Strategic Planning – Regional Provision of Joint Municipal Fire Suppression

Rather than providing an example of collaboration, this article highlights the efforts of four communities that are seeking to collaborate on joint municipal delivery of regional fire services. Any suggestions you can provide them will be appreciated.

There are four communities east of Regina which are seeking advice and input on creation of joint municipal delivery of regional fire services.  Moving beyond the mutual aid agreements, these communities are looking to share capacity.  They are looking for areas which have considered or implemented this type of structure in the past.  And they are also seeking out a consultant to assist with developing the organizational structure and financing models.

Upcoming Collaboration Opportunity – Emergency Services / Emergency Management

There are always opportunities to collaborate within ones emergency management and business continuity program to continuously improve the program, but there is an opportunity coming up in April for collaboration on a national scope which I believe requires special mention. It is the “Emergency Services Management” in Canada conference and the potential PTSC-Online has to facilitate collaboration following the conference.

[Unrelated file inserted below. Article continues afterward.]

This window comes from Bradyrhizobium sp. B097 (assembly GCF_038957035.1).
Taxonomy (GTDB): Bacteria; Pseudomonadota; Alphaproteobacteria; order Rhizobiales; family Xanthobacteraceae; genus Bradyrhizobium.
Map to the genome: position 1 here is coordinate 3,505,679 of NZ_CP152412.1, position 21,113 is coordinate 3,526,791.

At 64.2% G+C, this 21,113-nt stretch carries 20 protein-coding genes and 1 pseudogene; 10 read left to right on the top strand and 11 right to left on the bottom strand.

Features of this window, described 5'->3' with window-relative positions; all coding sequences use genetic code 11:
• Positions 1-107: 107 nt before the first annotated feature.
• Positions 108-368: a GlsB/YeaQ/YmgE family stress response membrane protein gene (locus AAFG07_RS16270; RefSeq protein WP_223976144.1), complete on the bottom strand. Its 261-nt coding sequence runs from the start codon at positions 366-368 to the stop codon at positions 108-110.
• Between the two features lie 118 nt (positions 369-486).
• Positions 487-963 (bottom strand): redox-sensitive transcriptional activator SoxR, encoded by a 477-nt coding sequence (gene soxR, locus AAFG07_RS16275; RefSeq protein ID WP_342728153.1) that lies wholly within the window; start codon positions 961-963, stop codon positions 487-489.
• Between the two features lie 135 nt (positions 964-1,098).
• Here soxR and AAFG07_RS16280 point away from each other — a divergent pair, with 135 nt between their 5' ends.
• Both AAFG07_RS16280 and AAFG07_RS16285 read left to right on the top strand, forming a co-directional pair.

An Emergency Communications Shortfall: The Elliott Lake Mall Collapse

The preliminary findings of the Public Inquiry into the Elliott Lake Mall Collapse leads to a communications shortfall.

The Elliott Lake Public Inquiry is getting it correct. Much of the frustration both Elliott Lake community members and the broader Ontario audience experienced, resulted from lack of implementing an up-to-date emergency communications strategy.

As the preliminary findings of the public inquiry indicate, there was not skilled communications personnel on site or on the emergency response team in the Elliott Lake community when needed most…at the onset, during the response, and in the recovery of this disaster.